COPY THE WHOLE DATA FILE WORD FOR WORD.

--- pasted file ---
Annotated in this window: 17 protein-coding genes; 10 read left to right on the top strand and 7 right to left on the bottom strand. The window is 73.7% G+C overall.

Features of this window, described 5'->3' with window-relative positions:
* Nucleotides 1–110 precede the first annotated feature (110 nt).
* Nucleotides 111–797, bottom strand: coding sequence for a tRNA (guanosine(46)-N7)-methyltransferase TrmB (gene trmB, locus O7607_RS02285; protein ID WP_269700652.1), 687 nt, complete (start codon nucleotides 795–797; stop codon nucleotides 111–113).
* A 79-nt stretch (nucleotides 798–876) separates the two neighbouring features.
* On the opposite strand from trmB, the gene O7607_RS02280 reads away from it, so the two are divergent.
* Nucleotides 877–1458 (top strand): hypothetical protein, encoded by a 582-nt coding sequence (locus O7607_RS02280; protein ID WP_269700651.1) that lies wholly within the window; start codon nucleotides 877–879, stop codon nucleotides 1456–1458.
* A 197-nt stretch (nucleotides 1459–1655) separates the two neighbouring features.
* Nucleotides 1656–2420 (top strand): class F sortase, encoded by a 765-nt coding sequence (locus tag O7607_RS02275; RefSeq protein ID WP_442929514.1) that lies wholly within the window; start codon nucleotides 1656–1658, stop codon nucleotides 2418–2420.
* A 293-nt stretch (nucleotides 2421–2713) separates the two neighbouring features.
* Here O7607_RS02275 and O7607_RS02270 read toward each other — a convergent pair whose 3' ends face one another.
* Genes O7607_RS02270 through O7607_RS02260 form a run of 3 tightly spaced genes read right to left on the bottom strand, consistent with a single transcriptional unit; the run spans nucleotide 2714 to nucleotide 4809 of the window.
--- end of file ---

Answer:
Annotated in this window: 17 protein-coding genes; 10 read left to right on the top strand and 7 right to left on the bottom strand. The window is 73.7% G+C overall.

Features of this window, described 5'->3' with window-relative positions:
* Nucleotides 1–110 precede the first annotated feature (110 nt).
* Nucleotides 111–797, bottom strand: coding sequence for a tRNA (guanosine(46)-N7)-methyltransferase TrmB (gene trmB, locus O7607_RS02285; protein ID WP_269700652.1), 687 nt, complete (start codon nucleotides 795–797; stop codon nucleotides 111–113).
* A 79-nt stretch (nucleotides 798–876) separates the two neighbouring features.
* On the opposite strand from trmB, the gene O7607_RS02280 reads away from it, so the two are divergent.
* Nucleotides 877–1458 (top strand): hypothetical protein, encoded by a 582-nt coding sequence (locus O7607_RS02280; protein ID WP_269700651.1) that lies wholly within the window; start codon nucleotides 877–879, stop codon nucleotides 1456–1458.
* A 197-nt stretch (nucleotides 1459–1655) separates the two neighbouring features.
* Nucleotides 1656–2420 (top strand): class F sortase, encoded by a 765-nt coding sequence (locus tag O7607_RS02275; RefSeq protein ID WP_442929514.1) that lies wholly within the window; start codon nucleotides 1656–1658, stop codon nucleotides 2418–2420.
* A 293-nt stretch (nucleotides 2421–2713) separates the two neighbouring features.
* Here O7607_RS02275 and O7607_RS02270 read toward each other — a convergent pair whose 3' ends face one another.
* Genes O7607_RS02270 through O7607_RS02260 form a run of 3 tightly spaced genes read right to left on the bottom strand, consistent with a single transcriptional unit; the run spans nucleotide 2714 to nucleotide 4809 of the window.